3 Things to Understand About Workplace Drug Testing

Over the last few decades, drug testing has become a regular fixture in many workplaces. Although testing often occurs in advance of finalizing new hires, it can also be carried out throughout one’s employment. Understandably, many members of the workforce aren’t fans of drug testing and tend to view it as an invasion of privacy. Regardless of your personal opinion on the subject, drug testing has become ingrained in the professional world and is likely to remain that way for the foreseeable future. With that in mind, if you’re interested in working for a company that requires drug tests, there are a number of things you should understand.

  1. State Laws Vary

In many states, private employers reserve the right to drug test potential hires. Even if jobseekers aren’t thrilled undergoing drug tests, they generally understand that it’s an unavoidable part of the screening process. Furthermore, certain states even allow employers to request drug tests before job offers are even extended. However, depending on the state, employers may be subject to certain restrictions. For example, some states only allow employers to request drug tests after conditional offers of employment have been extended. So if you’re hoping to get hired by a private employer that requires drug tests, it can’t hurt to brush up on your state’s testing laws.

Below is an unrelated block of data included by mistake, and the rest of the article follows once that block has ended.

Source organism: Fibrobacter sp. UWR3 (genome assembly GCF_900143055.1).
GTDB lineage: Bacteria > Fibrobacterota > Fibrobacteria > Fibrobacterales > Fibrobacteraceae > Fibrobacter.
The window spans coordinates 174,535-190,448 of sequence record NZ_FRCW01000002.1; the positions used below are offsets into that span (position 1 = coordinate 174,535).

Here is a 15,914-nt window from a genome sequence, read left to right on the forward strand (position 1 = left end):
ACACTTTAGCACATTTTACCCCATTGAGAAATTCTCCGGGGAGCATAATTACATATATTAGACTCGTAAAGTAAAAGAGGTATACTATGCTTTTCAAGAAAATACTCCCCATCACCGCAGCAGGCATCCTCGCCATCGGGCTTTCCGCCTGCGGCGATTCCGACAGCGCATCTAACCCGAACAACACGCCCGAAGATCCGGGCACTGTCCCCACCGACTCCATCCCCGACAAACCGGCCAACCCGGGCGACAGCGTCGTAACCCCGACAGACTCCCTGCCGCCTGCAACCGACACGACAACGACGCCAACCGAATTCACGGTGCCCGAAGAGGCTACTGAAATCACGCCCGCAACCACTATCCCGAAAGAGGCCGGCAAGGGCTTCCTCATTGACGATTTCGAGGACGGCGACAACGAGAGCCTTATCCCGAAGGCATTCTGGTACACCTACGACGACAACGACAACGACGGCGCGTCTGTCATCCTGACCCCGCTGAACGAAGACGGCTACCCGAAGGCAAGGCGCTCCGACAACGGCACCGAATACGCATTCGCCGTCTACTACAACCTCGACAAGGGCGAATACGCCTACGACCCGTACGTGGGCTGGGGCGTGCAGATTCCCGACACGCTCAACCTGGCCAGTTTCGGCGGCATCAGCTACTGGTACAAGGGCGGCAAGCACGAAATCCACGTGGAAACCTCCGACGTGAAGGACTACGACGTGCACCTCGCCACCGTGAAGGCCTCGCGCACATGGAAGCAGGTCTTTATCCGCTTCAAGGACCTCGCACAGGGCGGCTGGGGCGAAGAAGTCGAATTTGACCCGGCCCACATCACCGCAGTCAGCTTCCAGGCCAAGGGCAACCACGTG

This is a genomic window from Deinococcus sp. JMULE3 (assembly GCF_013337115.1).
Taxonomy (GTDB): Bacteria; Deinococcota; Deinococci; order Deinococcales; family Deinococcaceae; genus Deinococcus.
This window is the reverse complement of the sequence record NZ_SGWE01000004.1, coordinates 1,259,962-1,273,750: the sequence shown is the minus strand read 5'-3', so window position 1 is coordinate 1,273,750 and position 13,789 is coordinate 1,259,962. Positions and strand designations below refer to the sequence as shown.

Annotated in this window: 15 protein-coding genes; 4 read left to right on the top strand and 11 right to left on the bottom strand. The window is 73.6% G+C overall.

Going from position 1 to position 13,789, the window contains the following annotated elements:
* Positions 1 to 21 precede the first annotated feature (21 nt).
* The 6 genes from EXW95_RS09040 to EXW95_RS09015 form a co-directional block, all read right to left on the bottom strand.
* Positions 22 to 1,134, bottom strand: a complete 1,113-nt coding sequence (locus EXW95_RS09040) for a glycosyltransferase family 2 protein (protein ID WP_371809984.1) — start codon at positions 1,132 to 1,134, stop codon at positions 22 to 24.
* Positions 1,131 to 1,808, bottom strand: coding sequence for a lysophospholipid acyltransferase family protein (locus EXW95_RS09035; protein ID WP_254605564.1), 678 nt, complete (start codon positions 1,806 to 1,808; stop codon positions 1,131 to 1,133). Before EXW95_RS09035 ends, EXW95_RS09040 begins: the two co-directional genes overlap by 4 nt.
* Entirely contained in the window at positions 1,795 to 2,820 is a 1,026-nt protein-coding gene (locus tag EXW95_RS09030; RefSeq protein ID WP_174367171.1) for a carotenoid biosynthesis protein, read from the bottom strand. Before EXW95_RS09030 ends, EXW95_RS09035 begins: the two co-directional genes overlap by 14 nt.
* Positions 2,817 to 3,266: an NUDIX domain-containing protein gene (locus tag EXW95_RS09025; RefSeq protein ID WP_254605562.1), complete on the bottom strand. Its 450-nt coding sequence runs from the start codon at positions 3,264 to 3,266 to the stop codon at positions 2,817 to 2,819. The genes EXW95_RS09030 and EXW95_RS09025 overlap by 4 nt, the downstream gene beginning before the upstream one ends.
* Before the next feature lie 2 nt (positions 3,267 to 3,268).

1. There Are Many Forms of Testing

When many people think of work-based drug screenings, their minds go straight to urine tests. While it’s true that urine tests are among the most common forms of drug testing, they’re far from the only one private employers use. In addition to urine, some employers test hair, blood, saliva and sweat – among other things. Furthermore, the companies that carry out these tests often specialize in multiple areas, like medical staff credentialing and background screening.

  1. Marijuana Can Still Count Against You

Recent years have seen many changes in marijuana laws. For instance, a fair number of Americans now live in states where recreational use of marijuana is legal. However, while it may seem like marijuana use is no longer a barrier to employment in such states, this isn’t exactly the case. Private employers can still test prospective hires for marijuana and refuse to hire them if it’s found in their system. Employment-at-will enables employers to hire, fire or refuse employment to people for virtually any reason. Ergo, even if they’re based in a state in which recreational marijuana use is legal, a private employer can still regard marijuana use as a barrier of entry.

It’s easy to see why so many members of the workforce disparage drug testing. To some people, mandatory drug tests represent a lack of trust and indicate a stark disconnect between the people in charge and the people who punch the clock. Even if you’re not onboard with drug testing, it’s important to understand that it’s a prerequisite for employment at many enterprises. That being the case, all jobseekers should take the time to get educated on the subject.

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